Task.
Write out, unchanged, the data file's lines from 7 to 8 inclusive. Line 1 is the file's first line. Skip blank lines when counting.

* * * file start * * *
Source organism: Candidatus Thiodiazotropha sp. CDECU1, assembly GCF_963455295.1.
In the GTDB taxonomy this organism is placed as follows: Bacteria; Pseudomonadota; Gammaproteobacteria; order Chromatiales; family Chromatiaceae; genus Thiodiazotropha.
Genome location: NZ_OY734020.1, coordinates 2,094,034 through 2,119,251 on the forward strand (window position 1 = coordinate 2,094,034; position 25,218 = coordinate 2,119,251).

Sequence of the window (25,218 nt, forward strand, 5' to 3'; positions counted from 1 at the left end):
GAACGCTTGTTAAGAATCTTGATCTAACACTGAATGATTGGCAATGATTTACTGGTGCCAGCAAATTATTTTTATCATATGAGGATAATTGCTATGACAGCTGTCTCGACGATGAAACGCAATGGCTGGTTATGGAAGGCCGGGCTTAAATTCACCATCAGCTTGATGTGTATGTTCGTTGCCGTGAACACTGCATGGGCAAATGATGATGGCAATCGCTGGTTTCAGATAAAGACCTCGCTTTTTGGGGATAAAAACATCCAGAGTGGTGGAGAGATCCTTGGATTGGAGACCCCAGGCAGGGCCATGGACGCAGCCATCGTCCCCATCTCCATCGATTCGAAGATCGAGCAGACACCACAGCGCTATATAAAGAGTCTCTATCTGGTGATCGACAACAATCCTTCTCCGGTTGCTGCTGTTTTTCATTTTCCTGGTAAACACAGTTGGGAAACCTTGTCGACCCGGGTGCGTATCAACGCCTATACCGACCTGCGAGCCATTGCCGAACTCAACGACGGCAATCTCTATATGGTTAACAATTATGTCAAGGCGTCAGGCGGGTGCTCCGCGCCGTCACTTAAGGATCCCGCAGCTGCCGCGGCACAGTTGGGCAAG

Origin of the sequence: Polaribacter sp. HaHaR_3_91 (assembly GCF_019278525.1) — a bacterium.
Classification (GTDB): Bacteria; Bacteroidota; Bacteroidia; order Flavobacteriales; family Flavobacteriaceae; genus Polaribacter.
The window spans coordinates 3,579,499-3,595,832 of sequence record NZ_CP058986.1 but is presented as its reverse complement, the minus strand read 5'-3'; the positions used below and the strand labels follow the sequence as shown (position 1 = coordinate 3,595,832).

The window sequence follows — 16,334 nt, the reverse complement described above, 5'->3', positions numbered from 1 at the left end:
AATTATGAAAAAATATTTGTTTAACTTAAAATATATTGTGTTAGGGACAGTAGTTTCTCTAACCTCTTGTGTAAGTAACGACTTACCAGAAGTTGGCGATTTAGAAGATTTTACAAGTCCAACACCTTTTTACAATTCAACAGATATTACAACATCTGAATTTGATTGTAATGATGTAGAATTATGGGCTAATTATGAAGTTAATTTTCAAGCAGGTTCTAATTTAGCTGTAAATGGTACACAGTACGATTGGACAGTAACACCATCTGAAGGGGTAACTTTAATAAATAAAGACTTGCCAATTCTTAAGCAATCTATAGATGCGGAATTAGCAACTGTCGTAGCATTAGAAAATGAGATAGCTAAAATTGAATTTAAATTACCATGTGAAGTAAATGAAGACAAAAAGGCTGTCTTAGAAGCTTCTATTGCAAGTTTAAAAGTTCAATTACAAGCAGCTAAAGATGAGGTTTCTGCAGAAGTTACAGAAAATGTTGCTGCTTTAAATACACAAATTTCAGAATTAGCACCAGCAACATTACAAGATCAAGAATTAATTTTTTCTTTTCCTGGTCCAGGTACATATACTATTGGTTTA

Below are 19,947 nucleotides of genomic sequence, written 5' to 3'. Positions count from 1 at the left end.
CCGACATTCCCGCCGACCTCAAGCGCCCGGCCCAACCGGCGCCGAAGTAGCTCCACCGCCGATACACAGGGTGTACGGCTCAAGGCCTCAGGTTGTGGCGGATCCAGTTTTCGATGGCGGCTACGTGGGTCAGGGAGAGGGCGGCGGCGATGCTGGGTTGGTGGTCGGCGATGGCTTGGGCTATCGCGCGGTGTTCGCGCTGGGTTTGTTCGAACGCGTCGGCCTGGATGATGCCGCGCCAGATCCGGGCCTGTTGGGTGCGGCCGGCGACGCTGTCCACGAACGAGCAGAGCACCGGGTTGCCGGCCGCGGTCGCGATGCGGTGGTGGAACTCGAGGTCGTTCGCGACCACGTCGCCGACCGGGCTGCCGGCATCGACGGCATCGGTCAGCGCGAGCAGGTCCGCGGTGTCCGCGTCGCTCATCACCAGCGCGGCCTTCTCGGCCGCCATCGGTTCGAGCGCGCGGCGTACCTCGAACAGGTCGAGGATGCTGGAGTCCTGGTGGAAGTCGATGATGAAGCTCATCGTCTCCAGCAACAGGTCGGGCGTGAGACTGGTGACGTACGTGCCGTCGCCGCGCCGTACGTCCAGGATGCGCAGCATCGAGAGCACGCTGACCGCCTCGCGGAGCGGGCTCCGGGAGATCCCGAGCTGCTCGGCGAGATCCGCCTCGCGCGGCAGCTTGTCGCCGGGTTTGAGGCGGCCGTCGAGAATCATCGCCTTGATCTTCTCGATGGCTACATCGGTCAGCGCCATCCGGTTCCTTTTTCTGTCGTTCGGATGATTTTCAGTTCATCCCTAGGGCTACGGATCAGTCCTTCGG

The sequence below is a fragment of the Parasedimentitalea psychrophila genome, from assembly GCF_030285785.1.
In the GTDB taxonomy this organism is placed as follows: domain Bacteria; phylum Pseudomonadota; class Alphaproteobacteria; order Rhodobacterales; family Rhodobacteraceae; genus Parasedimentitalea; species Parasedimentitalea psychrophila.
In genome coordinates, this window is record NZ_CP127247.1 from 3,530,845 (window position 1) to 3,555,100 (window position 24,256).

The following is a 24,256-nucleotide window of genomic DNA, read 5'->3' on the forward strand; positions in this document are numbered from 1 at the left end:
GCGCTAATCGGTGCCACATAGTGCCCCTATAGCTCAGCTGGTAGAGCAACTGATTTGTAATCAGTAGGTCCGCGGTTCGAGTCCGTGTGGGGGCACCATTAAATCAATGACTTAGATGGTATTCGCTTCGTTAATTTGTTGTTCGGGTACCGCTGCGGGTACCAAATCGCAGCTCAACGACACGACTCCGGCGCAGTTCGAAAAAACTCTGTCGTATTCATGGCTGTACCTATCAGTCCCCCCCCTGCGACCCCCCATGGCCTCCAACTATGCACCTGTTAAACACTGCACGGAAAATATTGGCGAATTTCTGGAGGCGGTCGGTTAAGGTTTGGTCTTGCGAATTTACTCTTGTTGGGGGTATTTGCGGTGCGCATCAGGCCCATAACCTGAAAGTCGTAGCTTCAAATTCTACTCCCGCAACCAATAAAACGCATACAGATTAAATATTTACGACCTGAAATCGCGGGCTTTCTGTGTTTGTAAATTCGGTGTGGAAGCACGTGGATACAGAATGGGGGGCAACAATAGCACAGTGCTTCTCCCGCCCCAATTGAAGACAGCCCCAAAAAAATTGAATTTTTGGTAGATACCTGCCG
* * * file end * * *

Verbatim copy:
Classification (GTDB): Bacteria; Bacteroidota; Bacteroidia; order Flavobacteriales; family Flavobacteriaceae; genus Polaribacter.
The window spans coordinates 3,579,499-3,595,832 of sequence record NZ_CP058986.1 but is presented as its reverse complement, the minus strand read 5'-3'; the positions used below and the strand labels follow the sequence as shown (position 1 = coordinate 3,595,832).